207. Telegram From the Embassy in Vietnam to the Department of State1

25643. For the President from Bunker. Herewith my forty-eighth weekly message.

A. General

The past week seems to have been, in a sense, one of suspended animation. There has been a feeling of expectancy in the air, people waiting to see whether talks will get underway, and where they will be held. Your statement on the need for agreement on a site to which the interested parties would have adequate access under conditions which would be fair to both sides2 is considered here to be eminently reasonable and is strongly supported. At the same time, I have the impression that the general feeling of apprehension, the fear of American abandonment, which I reported in last week’s message,3 has subsided somewhat; although some anxiety is still evident there is much more confidence in our intentions. I think it is fair to say that concurrently there has been some hardening of popular and government attitudes and positions in respect to negotiations and the whole range of questions they raise. In the speech of the Prime Minister on April 17, in the resolutions adopted by the Confederation of Vietnamese Labor Unions, and in the two anti-Communist meetings held in [Page 596] Saigon over the weekend, as well as in statements by members of the government and the Assembly, opposition to any form of coalition with the NLF, insistence on the freedom and territorial integrity of South Viet-Nam, on its primary role in negotiations, and its determination to carry on, alone if necessary, to see that the fruits of its long struggle are not lost through negotiations have been emphasized repeatedly.
Your joint communique with President Park has had a good effect here.4 Virtually all Vietnamese leaders were much reassured by the statement regarding Vietnamese participation in the peace talks. I think this statement alone has taken a good deal of the edge off of their fears. Vietnamese in general also seem to be more encouraged than otherwise by the delay in finding an acceptable site for preliminary contacts. The snag over a site has at least had the merit of demonstrating to them that we are not going to be bullied or cajoled into dealing with Hanoi on whatever terms it chooses to demand. The delay has also given many people here time to absorb this turn of events and to evaluate more soberly the meaning of your March 31 speech, various subsequent allied statements, and Hanoi’s response.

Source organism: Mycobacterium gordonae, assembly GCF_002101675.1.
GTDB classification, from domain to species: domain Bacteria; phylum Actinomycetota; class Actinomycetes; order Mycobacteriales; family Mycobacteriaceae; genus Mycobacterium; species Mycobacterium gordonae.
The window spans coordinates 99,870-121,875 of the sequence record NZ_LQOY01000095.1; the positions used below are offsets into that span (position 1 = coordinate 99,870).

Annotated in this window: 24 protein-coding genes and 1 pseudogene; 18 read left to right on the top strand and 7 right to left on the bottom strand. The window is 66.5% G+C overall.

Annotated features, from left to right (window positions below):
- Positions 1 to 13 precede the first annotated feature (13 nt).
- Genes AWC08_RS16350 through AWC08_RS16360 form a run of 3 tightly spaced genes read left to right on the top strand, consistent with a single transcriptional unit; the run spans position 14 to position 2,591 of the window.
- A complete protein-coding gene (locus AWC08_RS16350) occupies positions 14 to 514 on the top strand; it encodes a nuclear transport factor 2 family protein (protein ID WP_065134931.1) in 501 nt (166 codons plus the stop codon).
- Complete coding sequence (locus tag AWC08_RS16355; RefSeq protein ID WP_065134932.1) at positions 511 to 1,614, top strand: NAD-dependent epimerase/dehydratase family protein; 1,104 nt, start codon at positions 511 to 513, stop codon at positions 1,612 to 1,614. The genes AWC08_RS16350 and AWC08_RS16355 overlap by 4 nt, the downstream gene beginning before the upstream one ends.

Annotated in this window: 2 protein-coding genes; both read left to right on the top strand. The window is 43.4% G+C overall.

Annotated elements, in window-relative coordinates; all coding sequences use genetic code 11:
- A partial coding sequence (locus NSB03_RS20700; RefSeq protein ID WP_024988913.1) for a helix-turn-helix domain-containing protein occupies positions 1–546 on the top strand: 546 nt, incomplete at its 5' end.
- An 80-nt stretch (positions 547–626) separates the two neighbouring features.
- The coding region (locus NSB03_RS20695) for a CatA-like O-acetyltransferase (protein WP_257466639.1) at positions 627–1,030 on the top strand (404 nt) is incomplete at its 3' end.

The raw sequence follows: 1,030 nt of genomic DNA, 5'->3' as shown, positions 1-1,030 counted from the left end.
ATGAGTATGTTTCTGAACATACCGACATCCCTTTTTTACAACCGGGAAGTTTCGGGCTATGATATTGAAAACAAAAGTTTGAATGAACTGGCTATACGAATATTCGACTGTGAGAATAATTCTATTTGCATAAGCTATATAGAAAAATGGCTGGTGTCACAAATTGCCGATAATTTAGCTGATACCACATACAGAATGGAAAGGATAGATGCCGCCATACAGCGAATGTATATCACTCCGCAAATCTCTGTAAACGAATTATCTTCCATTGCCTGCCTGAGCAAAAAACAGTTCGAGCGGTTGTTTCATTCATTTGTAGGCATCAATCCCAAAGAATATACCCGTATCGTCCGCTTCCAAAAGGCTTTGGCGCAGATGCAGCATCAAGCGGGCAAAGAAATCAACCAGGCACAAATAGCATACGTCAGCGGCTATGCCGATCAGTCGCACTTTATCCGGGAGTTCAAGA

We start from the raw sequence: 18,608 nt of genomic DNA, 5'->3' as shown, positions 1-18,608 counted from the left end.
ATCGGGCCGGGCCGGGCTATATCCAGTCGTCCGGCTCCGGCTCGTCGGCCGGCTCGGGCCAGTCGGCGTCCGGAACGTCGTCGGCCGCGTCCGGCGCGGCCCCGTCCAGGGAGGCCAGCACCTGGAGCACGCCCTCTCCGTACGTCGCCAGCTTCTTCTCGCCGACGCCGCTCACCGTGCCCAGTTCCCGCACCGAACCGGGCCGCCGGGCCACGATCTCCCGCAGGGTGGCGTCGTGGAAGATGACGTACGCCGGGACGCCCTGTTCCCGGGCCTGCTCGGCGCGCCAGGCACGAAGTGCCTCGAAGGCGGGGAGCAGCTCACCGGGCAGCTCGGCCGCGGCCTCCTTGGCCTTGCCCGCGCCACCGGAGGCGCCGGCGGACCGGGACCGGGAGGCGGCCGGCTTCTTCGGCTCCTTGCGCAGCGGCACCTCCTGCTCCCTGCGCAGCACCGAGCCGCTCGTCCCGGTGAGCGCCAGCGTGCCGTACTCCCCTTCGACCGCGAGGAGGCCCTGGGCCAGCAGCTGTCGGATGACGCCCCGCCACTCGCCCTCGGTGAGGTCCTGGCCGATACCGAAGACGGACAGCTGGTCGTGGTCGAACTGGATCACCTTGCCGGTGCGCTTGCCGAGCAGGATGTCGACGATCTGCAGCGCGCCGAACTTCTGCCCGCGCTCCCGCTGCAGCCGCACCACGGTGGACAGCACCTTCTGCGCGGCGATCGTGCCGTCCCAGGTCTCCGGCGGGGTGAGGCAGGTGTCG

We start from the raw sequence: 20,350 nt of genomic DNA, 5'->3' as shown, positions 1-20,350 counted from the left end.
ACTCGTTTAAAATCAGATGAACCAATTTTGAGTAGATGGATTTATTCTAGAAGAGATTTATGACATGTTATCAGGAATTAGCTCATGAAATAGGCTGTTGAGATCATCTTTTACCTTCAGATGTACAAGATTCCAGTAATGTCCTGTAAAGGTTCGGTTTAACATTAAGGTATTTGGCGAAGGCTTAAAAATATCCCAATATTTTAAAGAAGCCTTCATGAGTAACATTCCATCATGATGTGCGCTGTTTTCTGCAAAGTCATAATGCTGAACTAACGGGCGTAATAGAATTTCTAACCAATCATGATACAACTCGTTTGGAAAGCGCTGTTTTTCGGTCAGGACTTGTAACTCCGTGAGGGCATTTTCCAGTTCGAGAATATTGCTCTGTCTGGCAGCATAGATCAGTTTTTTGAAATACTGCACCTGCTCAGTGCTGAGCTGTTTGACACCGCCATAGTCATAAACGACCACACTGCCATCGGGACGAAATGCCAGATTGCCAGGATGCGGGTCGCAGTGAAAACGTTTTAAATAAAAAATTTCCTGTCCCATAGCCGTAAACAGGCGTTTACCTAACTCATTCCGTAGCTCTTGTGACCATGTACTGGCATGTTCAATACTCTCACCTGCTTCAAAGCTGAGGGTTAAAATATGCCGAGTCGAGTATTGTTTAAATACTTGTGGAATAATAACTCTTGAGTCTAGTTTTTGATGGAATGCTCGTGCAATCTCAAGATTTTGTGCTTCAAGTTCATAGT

Leaders such as Tran Van Huong and the head of the Senate’s independence bloc, Senator Nguyen Van Chuc, this week publicly expressed confidence that the U.S. would not abandon Viet-Nam. Prime Minister Loc’s speech, which I have mentioned, is generally positive in tone. He noted that Thieu is trying to carry out the promises made at Manila, referring to the establishment of constitutional government and the attack on corruption as examples. He added that freedom loving peoples everywhere are “looking with confidence at the role and leadership of the United States in the task of stopping the Communists’ bold invasion.” He then said that in the light of GVN performance “Viet-Nam has the right to expect from her allies that they keep the promises they made in Manila5 with the view to halting Communist inroads.”

[Omitted here is discussion of military, political, civil, and economic matters.]

  1. Source: National Archives and Records Administration, RG 59, Central Files 1967–69, POL 27 VIET S. Secret; Immediate; Nodis. Received at 5:43 a.m. This telegram is printed in full in Pike, ed., The Bunker Papers, Vol. 2, pp. 419–425.
  2. Reference is to the President’s remarks on April 15. For the full text, see Public Papers of the Presidents of the United States: Lyndon B. Johnson, 1968–69, Book I, pp. 511–513.
  3. Telegram 25197 from Saigon, April 19. (National Archives and Records Administration, RG 59, Central Files 1967–69, POL 27 VIET S)
  4. For this joint U.S.-South Korean communique, which contained a statement of dedication to the cause in Vietnam, see Department of State Bulletin, May 6, 1968, pp. 575–577.
  5. Reference is to the Manila Declaration of October 1966 calling for the withdrawal of U.S. and allied troops from South Vietnam within 6 months of enemy disengagement. See Foreign Relations, 1964–1968, vol. IV, Document 281.